Irish in Illinois

The Great Potato Famine. 

    From 1843 to 1851 over 1 million Irish starved and over 2 million emigrated to  other countries.    As a result of “An Gorta Mor” and political/religious persecution, many of the Irish emigrated to the United States in 1847-1855.  Some of them settled near Chicago, Illinois and later many moved to central Illinois counties of Macon, Shelby, Moultrie and Christian.

Why Did They Settle in Illinois?

    The construction of the Illinois and Michigan Canal brought many Irish to Illinois.  In 1823, the new state of Illinois created a canal commission.  No progress was made until a second commission was formed in 1835 with a federal grant of 284,000 acres.  Most of the land was offered for sale at $1.25 an acre, but sales were slow and further problems arrived with the economic “Panic of 1837”.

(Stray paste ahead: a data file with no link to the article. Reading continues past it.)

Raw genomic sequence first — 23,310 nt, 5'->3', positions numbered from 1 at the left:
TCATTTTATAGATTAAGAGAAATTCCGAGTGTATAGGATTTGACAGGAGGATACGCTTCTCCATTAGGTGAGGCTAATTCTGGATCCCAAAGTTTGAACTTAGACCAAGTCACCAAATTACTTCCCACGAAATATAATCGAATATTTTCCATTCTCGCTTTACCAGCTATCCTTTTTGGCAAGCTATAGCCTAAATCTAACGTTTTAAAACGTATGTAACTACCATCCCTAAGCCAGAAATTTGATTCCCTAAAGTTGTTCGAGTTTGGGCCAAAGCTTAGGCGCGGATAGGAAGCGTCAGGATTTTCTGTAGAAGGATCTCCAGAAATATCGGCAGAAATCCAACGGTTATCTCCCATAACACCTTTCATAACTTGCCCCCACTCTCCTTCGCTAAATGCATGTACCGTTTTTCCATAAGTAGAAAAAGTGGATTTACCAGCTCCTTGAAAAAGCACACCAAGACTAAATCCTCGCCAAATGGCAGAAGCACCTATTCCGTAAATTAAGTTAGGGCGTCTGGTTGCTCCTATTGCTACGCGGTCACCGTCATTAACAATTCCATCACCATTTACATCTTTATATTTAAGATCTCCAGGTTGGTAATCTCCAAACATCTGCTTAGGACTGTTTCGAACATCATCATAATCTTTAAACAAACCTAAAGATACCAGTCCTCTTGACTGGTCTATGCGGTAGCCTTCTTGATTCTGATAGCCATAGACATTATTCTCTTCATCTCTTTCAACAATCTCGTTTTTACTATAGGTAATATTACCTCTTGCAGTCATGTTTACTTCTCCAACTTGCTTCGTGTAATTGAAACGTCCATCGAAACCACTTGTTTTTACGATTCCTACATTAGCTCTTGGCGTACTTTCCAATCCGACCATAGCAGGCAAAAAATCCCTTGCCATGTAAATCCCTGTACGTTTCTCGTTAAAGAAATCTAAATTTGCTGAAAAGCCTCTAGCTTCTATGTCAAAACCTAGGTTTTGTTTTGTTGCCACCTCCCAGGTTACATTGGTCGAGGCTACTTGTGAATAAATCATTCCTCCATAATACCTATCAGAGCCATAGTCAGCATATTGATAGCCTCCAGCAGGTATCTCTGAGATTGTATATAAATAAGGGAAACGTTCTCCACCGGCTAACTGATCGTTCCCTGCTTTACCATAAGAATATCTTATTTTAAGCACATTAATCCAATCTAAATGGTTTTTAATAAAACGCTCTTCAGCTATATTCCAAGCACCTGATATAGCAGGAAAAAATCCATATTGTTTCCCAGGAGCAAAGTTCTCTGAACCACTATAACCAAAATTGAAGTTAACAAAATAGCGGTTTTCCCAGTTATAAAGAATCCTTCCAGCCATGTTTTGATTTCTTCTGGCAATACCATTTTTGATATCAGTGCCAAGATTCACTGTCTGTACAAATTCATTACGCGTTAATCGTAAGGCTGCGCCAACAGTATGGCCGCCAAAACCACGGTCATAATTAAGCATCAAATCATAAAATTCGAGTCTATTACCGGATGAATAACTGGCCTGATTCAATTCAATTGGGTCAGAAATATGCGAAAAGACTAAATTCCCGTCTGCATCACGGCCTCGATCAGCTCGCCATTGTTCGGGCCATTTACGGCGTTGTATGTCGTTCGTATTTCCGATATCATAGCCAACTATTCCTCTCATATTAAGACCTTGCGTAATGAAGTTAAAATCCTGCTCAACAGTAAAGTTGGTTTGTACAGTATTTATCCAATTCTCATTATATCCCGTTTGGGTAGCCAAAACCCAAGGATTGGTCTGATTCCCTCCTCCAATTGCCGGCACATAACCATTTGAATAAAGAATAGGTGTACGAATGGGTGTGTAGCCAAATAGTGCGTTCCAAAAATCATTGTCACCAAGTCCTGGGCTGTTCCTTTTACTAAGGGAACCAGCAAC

Construction started in 1836.  As funds became scarce, the laborers were paid in scrip.  As the scrip became devalued, land was offered in exchange for the scrip.  Many of the Irish workers became landowners and other workers sold their land to the new immigrants.  Irish settlements were developed along the canal route in the counties of Cook, Grundy, LaSalle and Will. 

    “American History texts” written mostly by the English would have us believe that the Irish and other immigrants were ignorant, poorly educated and lazy.  More intelligent research indicates the opposite.  The Irish engineering, surveying, political and financial talents provided the impetus to complete the canal.  Michael Ryan, an engineer and Illinois State Senator, went to London to negotiate a loan of $1,600,000.  This loan made possible the completion of the canal.

The canal was finally opened in 1848.  The exchange of land for work enabled the establishment of Irish settlements from Chicago to LaSalle and extended south to Peoria.